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In popular music a cover version is a new rendition (performance or recording) of a previously recorded song. Popular musicians may play covers as a tribute to the original performer or group, to win audiences who like to hear a familiar song, or to increase their chance of success by using a proven hit or to gain credibility by its comparison with the original song. Covering material is an important method in learning various styles of music. Bands may also perform covers for the simple pleasure of playing a familiar song. A cover band plays cover versions exclusively. Electronic music cover songs are called remixes.


Early cover versions and the origin of the term

From early in the 20th century it was common practice among phonograph record labels that if any company had a record that was a significant commercial success, other record companies would have singers or musicians "cover" the tune by recording a version for their own label in hopes of cashing in on the tune's success. Since there was little promotion or advertising involved, when the average record buyer went out to purchase a new record, they usually asked for the song, not the artist; additionally, distribution of records was highly localized so a quickly-recorded version of a hit song from another area could hit the streets before the original was available, and the highly-competitive record companies were quick to take advantage of these facts.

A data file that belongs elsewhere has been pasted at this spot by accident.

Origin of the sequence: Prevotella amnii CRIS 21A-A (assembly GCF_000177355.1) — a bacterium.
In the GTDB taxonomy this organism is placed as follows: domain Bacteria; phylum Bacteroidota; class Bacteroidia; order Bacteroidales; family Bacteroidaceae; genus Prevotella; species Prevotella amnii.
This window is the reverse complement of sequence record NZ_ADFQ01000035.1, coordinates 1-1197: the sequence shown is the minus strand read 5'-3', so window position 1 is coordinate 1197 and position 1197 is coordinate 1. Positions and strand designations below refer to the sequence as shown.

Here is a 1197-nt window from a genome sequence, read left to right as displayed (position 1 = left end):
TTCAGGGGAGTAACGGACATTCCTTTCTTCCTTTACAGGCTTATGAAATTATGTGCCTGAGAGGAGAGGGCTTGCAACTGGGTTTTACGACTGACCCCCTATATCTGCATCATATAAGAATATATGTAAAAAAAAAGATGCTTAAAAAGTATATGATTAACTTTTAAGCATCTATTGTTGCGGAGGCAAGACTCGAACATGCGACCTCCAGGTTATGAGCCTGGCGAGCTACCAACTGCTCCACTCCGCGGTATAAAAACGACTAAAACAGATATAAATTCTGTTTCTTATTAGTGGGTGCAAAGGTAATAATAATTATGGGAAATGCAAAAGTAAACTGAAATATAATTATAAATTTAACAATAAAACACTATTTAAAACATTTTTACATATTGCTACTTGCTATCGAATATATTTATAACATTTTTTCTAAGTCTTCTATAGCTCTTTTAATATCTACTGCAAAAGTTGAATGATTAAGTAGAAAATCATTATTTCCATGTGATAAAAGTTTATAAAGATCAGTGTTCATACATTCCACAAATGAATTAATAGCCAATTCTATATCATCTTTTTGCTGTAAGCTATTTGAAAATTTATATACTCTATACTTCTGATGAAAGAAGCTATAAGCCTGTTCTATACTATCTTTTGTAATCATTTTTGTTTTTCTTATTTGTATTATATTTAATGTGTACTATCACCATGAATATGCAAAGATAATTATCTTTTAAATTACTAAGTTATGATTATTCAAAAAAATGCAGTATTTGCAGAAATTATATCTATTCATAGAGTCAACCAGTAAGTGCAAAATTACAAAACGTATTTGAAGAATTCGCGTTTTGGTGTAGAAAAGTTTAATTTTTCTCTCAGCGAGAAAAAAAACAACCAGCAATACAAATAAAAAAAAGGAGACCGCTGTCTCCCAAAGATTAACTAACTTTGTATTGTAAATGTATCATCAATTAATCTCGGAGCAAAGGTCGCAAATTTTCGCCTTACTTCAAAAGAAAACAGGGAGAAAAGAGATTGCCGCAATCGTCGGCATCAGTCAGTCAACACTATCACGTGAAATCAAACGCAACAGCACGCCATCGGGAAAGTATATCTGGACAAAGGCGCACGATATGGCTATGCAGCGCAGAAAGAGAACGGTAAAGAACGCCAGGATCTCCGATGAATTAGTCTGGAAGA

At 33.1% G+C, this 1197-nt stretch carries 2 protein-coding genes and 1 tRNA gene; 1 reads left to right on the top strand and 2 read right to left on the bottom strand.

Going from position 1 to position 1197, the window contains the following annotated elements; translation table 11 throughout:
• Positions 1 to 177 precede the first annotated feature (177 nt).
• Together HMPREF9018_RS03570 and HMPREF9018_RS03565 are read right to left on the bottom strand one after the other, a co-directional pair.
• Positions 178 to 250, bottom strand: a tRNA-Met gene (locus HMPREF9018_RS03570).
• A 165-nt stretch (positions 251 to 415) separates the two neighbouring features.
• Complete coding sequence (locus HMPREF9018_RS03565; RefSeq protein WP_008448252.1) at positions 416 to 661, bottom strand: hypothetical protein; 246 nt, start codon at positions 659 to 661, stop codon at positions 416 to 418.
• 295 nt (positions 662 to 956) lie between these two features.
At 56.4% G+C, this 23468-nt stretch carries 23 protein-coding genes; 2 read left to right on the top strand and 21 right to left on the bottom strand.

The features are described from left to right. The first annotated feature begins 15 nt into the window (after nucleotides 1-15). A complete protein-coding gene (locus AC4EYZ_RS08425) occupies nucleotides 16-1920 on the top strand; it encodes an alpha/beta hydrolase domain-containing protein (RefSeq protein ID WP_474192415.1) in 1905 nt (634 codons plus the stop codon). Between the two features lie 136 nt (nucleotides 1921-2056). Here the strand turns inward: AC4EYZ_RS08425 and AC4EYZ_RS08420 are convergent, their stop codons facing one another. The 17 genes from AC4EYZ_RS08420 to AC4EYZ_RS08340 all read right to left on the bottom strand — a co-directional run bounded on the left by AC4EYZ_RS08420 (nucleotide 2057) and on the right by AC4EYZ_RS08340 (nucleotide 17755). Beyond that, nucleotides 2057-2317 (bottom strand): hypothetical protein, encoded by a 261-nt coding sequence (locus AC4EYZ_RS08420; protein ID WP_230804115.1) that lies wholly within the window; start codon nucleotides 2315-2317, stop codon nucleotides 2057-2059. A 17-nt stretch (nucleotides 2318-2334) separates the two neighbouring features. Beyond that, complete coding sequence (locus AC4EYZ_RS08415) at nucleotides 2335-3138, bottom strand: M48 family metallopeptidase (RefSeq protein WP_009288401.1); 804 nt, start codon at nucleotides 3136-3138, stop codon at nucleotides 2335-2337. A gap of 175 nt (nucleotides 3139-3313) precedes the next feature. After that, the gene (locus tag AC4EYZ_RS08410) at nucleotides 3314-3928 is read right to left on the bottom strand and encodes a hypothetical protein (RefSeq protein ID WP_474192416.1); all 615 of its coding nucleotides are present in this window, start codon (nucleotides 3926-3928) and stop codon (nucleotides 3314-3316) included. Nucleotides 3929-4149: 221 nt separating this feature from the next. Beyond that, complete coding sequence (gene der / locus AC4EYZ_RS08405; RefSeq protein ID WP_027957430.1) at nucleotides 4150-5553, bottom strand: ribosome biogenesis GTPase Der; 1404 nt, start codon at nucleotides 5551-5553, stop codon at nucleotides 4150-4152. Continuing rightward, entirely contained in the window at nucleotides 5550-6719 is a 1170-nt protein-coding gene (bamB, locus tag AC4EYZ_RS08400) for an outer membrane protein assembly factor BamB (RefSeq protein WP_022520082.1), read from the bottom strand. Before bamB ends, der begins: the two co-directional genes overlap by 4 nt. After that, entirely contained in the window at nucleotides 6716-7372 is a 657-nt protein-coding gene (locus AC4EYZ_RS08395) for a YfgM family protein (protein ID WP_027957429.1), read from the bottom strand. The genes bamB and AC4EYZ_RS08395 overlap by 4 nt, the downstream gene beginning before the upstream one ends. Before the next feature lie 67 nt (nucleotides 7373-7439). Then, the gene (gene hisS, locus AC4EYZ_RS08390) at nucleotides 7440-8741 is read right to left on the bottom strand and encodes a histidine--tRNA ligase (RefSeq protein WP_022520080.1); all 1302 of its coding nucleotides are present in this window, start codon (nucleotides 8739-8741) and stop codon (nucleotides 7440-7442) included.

This began to change in the later 1930s, when the average age of the record-buying public began to drop. During the Swing Era, when the bobby soxer went looking for "In the Mood", she wanted the popular Glenn Miller version, not someone else's. However, record companies still continued to record different versions of songs that sold well.

In the early days of rock and roll, many songs originally recorded by musicians were re-recorded by other artists in a more toned-down style that lacked both the earthiness of the originals and the social stigma of the original rock music. These bowdlerized cover versions were considered by some to be more palatable to parents, and these artists were more acceptable to programmers at particular radio stations. Songs by the original artists which were then successful are called crossovers as they "crossed over" from the original audience. Also, many songs originally recorded by male artists were rerecorded by female artists, and vice versa. Such a cover version is sometimes called a cross cover version .